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The Performance

Patrick Wilson: The philanderer of 'Little Children' goes toe to toe with Samuel L. Jackson's bad cop in 'Lakeview Terrace.' 'I love that challenge,' he says.

September 18, 2008|Michael Ordona | Special to The Times

Patrick WILSON wanted a piece of Samuel L. Jackson.

"I love that challenge," he said of facing off against Jackson in "Lakeview Terrace," which opens Friday. "Maybe it's the athlete in me. You channel those nerves into performance. 'Yep, I'm doing a scene with Sam Jackson, how cool is that?' But then when you're working, it's 'All right, let's get to it.' He didn't want me to back down; he wanted to go toe to toe with someone. I absolutely loved working with him."

Wilson's idea of fun, apparently, is being stared down and poked at by Jackson, who plays an outwardly calm but inwardly seething L.A. cop rankled when an interracial couple (Wilson and Kerry Washington) moves in next door. The movie clearly has racial elements, but it's no "Crash," or even "Guess Who's Coming to Dinner" with nightsticks.

"I don't think it's about race," said Wilson by phone from his home in New York. "Is race a part of the plan here? Absolutely. But I think it's as much about the old values and new values, and about class.

"You know, we have this idea of suburban life that everyone tries to get to, and then you go to the suburbs and every house has their own set of values. These people [in the movie] live right next to each other and they have completely different morals, and those are challenged. It gets ridiculous. Both these guys go off the deep end. And if people laugh at 'wrong' moments, I think that's great. We finished that scene of us going at each other through the fence and we were laughing."

As movie audiences watch him wage suburban war, Wilson, who proved his mettle on Broadway with two Tony nominations, is delving into another enduring piece of Americana with a remount of Arthur Miller's "All My Sons."

"It's an unbelievable play," he said. "It's painfully apropos to where we are. I don't do theater to stand on a soapbox; I do it because I enjoy it. But it's a real bonus when you've got a play that's talking about the effects of capitalism and war and how that affects even the smallest families and the responsibilities we have, not only to each other but to the world."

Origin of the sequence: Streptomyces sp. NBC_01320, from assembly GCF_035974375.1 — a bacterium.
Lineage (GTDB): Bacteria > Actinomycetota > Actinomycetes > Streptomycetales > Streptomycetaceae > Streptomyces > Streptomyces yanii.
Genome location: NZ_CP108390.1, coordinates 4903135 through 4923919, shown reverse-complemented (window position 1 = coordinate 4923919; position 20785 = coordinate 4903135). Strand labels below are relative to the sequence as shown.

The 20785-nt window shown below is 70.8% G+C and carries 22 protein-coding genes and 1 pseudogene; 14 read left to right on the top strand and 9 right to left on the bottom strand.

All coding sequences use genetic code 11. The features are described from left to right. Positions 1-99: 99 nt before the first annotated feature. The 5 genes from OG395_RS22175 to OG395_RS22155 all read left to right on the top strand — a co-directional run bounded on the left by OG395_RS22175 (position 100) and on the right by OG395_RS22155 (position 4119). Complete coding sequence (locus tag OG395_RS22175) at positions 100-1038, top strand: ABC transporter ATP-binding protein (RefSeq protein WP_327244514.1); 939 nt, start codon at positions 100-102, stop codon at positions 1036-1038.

On screen, the actor has played relatively thankless regular-guy roles with distinction, as in "Little Children" and "Lakeview Terrace." In the former, his sensitive turn as an adulterous suburban dad was often overlooked in the glow of costars Kate Winslet and Jackie Earle Haley; in "Lakeview Terrace," he has to hold his own against the Jackson juggernaut. But he'll have a chance to expand -- in several ways -- in one of 2009's most hotly anticipated movies, "Watchmen," in which he re-teams with Haley, who plays Rorschach in the film.

Considering Wilson's handsome, athletic appearance, devotees of the "Watchmen" comic series might have been surprised that he was cast as the pudgy, depressed Dan Dreiberg (a.k.a. Nite Owl II) when he seemed a natural for the physically perfect Dr. Manhattan. When the script was sent to Wilson initially, it included a note, he thinks from his agency, suggesting he look at the Dr. Manhattan part. But months later, after Deborah Snyder (co-producer of "Watchmen" and wife of its director, Zack Snyder) had seen 'Little Children,' Wilson was told to look at Dreiberg.

"There was a sense of loss in Dan and a real sadness, that you sort of saw in 'Little Children,' " Wilson says. "Even though it was completely different physically, you saw a guy who was once the captain and is now finding himself lost. I think that's what Debbie and, hopefully, Zack saw," he says, confirming he gained unglamorous weight to play that universe's Batman analog, a caped crusader with a midlife crisis. "I think the similarities to Batman are intentional, but there's certainly no Bruce Wayne in him."

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Where you've seen him

You might have caught Patrick Wilson's Ovation-nominated turn on the L.A. stop of the 1996 "Carousel" national tour. On Broadway he was nominated for Tonys for "Oklahoma!" and "The Full Monty." He considers his first real on-camera work to be the HBO adaptation of "Angels in America." He played Raoul in Joel Schumacher's "Phantom of the Opera," with Gerard Butler and Emmy Rossum, and starred as the suburban philanderer Brad in "Little Children" with Kate Winslet. Perhaps his most memorable role so far has been as the pedophile whom Ellen Page tortures in "Hard Candy."

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